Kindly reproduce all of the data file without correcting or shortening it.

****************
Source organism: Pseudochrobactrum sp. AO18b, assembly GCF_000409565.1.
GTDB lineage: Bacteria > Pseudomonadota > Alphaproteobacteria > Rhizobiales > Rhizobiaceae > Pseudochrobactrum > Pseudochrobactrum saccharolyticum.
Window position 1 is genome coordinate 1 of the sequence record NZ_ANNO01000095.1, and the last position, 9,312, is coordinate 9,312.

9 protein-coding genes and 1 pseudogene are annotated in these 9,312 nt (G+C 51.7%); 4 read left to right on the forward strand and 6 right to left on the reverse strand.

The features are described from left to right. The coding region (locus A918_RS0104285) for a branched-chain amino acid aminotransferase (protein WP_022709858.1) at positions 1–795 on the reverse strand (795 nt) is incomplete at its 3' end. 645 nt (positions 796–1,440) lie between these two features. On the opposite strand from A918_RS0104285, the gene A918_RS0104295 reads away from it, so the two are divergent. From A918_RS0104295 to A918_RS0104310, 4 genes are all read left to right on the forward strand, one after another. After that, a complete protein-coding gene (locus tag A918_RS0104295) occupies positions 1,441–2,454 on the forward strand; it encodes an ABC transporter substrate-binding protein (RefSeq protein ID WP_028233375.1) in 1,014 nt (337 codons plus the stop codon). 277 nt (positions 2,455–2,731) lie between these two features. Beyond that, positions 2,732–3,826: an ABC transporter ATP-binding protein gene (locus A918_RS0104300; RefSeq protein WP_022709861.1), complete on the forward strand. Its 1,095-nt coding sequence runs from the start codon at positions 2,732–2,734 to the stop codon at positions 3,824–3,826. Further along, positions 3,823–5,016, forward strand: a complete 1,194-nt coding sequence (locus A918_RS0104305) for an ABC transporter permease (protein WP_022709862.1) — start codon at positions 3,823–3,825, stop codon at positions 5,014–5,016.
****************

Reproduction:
Source organism: Pseudochrobactrum sp. AO18b, assembly GCF_000409565.1.
GTDB lineage: Bacteria > Pseudomonadota > Alphaproteobacteria > Rhizobiales > Rhizobiaceae > Pseudochrobactrum > Pseudochrobactrum saccharolyticum.
Window position 1 is genome coordinate 1 of the sequence record NZ_ANNO01000095.1, and the last position, 9,312, is coordinate 9,312.

9 protein-coding genes and 1 pseudogene are annotated in these 9,312 nt (G+C 51.7%); 4 read left to right on the forward strand and 6 right to left on the reverse strand.

The features are described from left to right. The coding region (locus A918_RS0104285) for a branched-chain amino acid aminotransferase (protein WP_022709858.1) at positions 1–795 on the reverse strand (795 nt) is incomplete at its 3' end. 645 nt (positions 796–1,440) lie between these two features. On the opposite strand from A918_RS0104285, the gene A918_RS0104295 reads away from it, so the two are divergent. From A918_RS0104295 to A918_RS0104310, 4 genes are all read left to right on the forward strand, one after another. After that, a complete protein-coding gene (locus tag A918_RS0104295) occupies positions 1,441–2,454 on the forward strand; it encodes an ABC transporter substrate-binding protein (RefSeq protein ID WP_028233375.1) in 1,014 nt (337 codons plus the stop codon). 277 nt (positions 2,455–2,731) lie between these two features. Beyond that, positions 2,732–3,826: an ABC transporter ATP-binding protein gene (locus A918_RS0104300; RefSeq protein WP_022709861.1), complete on the forward strand. Its 1,095-nt coding sequence runs from the start codon at positions 2,732–2,734 to the stop codon at positions 3,824–3,826. Further along, positions 3,823–5,016, forward strand: a complete 1,194-nt coding sequence (locus A918_RS0104305) for an ABC transporter permease (protein WP_022709862.1) — start codon at positions 3,823–3,825, stop codon at positions 5,014–5,016.